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Fewer hospitals can treat children

Pediatric care is disappearing from community hospitals, according to a study published in Pediatrics and featured by Reuters.

Looking at data from more than 252 million hospital encounters, researchers found interhospital pediatric transfers increased approximately 25 percent from 2006 to 2011 in four of the most populous states: California, Florida, Massachusetts and New York.

However, transfers did not increase because more children were experiencing complex conditions. In fact, the data showed pediatric admissions declined by 9.3 percent over the period studied. The researchers found the biggest increase in transfers were for fairly common conditions, like appendicitis, skin infections, asthma, broken legs and tonsillitis.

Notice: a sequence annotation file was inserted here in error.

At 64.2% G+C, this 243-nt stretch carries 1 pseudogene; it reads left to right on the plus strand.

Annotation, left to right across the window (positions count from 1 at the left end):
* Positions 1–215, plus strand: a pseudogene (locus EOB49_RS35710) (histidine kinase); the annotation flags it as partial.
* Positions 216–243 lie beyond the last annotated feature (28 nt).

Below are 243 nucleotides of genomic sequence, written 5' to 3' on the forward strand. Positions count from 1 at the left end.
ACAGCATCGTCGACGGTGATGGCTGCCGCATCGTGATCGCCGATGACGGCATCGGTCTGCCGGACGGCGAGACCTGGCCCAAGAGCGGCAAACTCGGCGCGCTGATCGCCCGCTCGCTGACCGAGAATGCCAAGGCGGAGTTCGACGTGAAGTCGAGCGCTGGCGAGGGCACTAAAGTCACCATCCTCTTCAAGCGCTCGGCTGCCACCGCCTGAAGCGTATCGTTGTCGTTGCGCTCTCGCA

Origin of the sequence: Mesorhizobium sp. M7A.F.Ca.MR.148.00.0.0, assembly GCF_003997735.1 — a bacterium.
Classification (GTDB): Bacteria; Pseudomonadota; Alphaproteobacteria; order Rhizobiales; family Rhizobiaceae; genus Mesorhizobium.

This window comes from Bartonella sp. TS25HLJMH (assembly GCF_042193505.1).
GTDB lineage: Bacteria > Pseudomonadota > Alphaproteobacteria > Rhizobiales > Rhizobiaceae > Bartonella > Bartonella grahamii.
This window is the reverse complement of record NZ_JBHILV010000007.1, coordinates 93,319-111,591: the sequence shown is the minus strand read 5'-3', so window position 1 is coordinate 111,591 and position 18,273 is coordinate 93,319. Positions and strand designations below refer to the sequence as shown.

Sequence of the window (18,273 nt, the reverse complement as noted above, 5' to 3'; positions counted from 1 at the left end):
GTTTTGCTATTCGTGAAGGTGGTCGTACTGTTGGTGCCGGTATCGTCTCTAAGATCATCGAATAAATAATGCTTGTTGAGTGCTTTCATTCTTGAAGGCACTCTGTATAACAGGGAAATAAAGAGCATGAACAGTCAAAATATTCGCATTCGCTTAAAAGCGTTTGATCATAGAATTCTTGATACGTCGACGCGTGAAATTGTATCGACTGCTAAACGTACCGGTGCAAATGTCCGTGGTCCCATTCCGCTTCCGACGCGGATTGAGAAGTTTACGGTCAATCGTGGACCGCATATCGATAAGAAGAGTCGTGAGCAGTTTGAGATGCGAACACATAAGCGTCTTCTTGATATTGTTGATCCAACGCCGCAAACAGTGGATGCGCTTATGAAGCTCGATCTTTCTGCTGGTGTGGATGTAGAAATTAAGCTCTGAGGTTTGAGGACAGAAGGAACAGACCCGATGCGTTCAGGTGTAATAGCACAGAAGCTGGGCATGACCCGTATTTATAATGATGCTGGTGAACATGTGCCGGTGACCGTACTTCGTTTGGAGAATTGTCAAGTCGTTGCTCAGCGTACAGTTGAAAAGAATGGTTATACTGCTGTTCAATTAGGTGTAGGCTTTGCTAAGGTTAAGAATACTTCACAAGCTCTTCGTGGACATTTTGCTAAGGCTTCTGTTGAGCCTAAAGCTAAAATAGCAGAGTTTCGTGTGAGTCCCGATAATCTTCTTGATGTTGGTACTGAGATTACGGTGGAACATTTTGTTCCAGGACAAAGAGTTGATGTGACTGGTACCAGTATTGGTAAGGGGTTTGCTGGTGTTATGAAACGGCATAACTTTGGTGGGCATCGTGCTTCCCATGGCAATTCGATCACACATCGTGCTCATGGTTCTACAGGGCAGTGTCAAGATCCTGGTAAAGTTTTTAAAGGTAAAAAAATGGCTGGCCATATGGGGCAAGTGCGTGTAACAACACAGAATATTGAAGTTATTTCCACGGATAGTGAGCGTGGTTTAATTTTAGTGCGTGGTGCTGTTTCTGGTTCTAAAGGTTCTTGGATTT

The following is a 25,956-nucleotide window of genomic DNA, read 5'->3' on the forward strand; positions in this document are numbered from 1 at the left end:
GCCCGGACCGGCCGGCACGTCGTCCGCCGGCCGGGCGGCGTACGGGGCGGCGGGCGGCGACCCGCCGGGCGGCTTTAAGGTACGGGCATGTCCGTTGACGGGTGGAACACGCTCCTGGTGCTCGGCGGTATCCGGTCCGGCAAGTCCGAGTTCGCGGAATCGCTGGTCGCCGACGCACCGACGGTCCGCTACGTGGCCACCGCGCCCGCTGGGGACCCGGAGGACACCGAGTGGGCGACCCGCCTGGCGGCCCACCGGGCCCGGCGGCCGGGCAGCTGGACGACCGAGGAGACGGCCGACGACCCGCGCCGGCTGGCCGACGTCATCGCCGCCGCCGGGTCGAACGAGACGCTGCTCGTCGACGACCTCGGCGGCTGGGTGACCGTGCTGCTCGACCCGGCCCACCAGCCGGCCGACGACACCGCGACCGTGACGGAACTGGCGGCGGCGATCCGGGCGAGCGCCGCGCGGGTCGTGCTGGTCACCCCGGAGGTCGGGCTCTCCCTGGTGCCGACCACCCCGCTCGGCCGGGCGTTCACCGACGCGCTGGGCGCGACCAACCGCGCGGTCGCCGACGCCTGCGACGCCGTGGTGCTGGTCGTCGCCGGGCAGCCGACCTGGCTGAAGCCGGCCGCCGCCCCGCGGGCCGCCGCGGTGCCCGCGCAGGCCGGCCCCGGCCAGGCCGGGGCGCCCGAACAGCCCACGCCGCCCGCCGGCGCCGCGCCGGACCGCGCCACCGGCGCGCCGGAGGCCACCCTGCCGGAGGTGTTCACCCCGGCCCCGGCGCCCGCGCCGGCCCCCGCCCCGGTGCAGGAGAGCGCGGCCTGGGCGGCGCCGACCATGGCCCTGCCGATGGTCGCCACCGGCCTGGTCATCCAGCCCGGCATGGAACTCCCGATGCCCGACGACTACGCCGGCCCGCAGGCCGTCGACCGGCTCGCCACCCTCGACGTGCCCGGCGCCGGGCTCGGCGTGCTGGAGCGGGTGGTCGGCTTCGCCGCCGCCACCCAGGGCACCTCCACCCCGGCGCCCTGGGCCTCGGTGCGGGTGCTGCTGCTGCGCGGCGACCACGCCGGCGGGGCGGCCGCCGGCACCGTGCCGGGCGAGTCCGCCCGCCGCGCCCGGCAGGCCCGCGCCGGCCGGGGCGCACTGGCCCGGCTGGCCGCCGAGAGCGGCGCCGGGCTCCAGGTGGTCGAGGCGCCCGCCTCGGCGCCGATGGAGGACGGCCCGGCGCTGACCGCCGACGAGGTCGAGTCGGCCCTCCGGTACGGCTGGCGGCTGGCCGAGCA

These findings demonstrate that pediatric care increasingly relies on referral centers. This could mean pediatric patients are receiving more specialized care and potentially better outcomes, but the study doesn't indicate if that is the case, according to the Reuters report. The findings do suggest public health plans and disaster preparedness plans should take this increased referral rate into account, the authors wrote.

Read more here.


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